A student not just of art, but of life, Green continues to learn about human relationships, as well. "One of the most poignant experiences I had was going back to my old high school. I was in a breezeway and heard kids' voices coming from around the corner. My first thought was "Why aren't these kids in class?" I recognized their dialect and assumed they were black. Then I turned the corner and they were white." For this reason, Green likes to think of his work specific to any ethnic group - and would like people to focus more on the themes of people living and working together despite cultural differences. Green sums up his philosophy on his art, "It's important to see the differences in people and to respect people for their differences."
Martin, Heather, associate editor,
The Press, Intertec Publishing, Overload Park, KS
RVolume 16, Number 6, May 1994, GPS. 22-24
Each of Green's paintings tells a story. They are full of brightly dressed people working, playing, attending church, listening to stories and going about the business of their daily lives. The flattened forms and powerful colors have the eye-catching appeal of patterned fabrics. The world Green's people inhabit seems honest and serene. : These works are intensely accessible, not just to one section of the community but to everybody.
Jan Sjostrom - Daily News Arts Editor
Palm Beach Daily News Vol. XCVIII, No. 201 4\9\94 GPS. 1-2
Green was inspired by the color of Matisse and the vision of Gauguin. He has also looked hard at the work of African-American artists Romare Bearden and Jacob Lawrence. "A picture is pretty much preconceived in my mind before I put it on canvas," he said. "The composition and colors are pretty much already figured out." There's a gentle quality to Green's work. The memories are fond as well as fresh. Water also appears in many pictures-water being the element that binds Gullah folk together. "His goal is to bring forth a story and reflect it visually in a language to which people can relate," according to the exhibition catalog. "That is why his paintings appear pure, innocent and honest.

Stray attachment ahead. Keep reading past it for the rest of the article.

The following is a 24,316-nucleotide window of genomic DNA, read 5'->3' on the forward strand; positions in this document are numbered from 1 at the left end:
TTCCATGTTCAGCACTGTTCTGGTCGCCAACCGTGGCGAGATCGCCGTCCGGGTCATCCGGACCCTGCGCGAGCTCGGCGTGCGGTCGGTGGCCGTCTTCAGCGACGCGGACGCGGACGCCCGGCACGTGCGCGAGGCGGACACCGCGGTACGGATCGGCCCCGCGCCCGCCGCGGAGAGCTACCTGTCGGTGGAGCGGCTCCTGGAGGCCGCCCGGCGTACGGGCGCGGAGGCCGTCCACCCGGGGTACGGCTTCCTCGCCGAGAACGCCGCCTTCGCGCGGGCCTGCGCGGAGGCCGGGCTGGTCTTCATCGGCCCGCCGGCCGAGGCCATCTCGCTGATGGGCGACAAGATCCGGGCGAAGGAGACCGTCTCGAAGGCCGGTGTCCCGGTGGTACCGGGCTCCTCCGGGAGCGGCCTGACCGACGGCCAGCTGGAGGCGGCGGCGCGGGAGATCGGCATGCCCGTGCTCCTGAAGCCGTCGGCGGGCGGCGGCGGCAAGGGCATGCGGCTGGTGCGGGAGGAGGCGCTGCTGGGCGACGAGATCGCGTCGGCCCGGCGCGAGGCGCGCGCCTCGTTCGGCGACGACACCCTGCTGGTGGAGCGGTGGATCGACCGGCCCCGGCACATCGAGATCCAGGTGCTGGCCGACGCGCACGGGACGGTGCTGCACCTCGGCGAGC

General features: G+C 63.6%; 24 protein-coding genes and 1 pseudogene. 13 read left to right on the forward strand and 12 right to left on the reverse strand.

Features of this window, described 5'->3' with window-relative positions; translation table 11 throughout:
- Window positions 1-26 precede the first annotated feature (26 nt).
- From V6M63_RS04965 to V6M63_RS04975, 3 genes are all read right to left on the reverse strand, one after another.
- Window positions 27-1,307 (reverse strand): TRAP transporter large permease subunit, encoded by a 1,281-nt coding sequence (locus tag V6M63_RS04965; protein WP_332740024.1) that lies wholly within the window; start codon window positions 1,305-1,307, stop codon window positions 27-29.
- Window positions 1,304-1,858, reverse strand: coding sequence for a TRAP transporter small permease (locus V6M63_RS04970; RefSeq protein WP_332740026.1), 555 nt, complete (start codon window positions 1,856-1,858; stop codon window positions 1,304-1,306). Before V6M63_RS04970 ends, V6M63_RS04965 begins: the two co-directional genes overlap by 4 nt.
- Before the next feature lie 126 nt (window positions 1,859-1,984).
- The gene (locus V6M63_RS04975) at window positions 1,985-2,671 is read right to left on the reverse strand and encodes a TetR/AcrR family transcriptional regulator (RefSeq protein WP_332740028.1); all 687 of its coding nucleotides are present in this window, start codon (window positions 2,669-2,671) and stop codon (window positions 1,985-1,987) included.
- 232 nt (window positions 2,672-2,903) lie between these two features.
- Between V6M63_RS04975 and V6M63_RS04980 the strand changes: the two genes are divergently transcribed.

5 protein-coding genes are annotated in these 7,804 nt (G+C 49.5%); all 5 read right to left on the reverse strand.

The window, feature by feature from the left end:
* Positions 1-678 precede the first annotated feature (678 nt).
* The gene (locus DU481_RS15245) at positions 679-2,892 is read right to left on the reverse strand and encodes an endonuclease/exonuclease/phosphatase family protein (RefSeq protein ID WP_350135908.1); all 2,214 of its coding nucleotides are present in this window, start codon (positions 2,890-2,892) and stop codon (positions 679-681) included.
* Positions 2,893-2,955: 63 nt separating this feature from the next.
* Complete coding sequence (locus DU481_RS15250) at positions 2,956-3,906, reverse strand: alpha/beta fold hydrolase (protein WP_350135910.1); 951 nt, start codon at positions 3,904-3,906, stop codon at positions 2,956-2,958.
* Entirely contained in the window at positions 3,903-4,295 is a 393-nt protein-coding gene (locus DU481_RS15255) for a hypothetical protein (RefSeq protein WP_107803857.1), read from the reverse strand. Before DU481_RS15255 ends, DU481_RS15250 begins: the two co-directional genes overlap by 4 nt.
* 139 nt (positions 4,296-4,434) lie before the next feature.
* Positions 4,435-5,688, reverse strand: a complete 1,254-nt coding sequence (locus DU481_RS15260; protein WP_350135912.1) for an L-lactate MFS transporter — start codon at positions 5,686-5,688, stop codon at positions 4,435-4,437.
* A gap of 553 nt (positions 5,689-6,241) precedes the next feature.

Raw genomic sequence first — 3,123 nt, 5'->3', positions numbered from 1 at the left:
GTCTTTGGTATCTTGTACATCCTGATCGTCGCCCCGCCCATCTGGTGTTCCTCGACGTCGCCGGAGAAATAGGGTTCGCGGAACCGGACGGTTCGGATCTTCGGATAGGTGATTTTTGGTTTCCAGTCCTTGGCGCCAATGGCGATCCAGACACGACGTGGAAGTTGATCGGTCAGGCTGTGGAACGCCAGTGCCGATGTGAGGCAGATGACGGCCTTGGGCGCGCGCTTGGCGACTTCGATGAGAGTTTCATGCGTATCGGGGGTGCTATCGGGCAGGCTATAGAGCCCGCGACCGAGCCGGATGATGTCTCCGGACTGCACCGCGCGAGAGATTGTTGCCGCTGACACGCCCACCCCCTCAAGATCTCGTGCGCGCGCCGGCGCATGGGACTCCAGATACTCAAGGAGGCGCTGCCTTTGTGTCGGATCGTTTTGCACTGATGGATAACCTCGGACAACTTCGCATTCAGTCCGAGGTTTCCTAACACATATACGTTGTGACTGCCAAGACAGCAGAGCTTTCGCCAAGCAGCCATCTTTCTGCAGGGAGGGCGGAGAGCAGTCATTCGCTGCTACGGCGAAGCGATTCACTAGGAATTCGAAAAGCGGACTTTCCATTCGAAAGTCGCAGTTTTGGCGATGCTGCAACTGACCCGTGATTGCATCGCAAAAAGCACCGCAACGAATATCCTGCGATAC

The Palm Beach Post, "Arts and Entertainment"
Sunday, April 17, 1994, Section J GPS. 1 & 3
Green is a highly sophisticated man, well educated, urbane, involved in arts, charity and other public service activities on the Naples area and well beyond. His paintings depict a simpler though equally valid way of life, emphasizing planting, harvesting, doing the wash, and maintaining the religious rituals of this close-knit Sea Islands society. His work seems to suggest an American primitive style; it is direct, forthright, and apparently unsophisticated. It avoids bravura intricacies of technique. At the same time, it reveals the careful planning, draftsmanship, imaginative palette of colors, and the clean sense of design in each painting. Green is no primitive.
Nadel, Norman, The Phil
The Magazine of the Philharmonic Center for the Arts, 1994-95
Naples, FL, pgs. 15-16, and 124
The best thing happening on the East Coast is the Jonathan Green exhibition at the Norton Museum in West Palm. The opening was packed, as was the slide show on Sunday. Over 300 people showed up-and they were visibly enthusiastic. This is in Palm Beach, where reserve has been reduced to its stuffy essence, remember. The 50 works on display need no explanation or curatorial erudition. If you come-and you should-you can look through them like windows into another world. They are not sentimental, but if they don't touch you somewhere, it's possible you don't exist.
Casey, John, art critique,
Sarasota Arts Review, Volume 4, Issue 8
May 1994, Pg. 34
While most of Green's best efforts are his larger and more colorful pieces, he can also work very effectively on a more condensed scale and with a more subdued palette. He demonstrates that in several paintings here, most notably one titled "Praise House." In the shade of a thick forest, a woman wielding a broom sweeps the threshold of a one-room chapel whose whitewashed exterior walls match the pristine traditional dress she wears in this intimately scaled painting from 1988. Green's strong compositional skill, his feeling for color and his tendency to omit facial details are characteristics he shares with Romare Bearden and Jacob Lawrence - two artists whose influence is evident in these paintings. Despite these affinities though, Green has forged a straightforwardly distinctive style that is an appropriate vehicle for his personal vision of life in a traditional African-American community.
By: Tom Patterson - Art Critic
The Charlotte Observer
Return to Gallery Chuma main page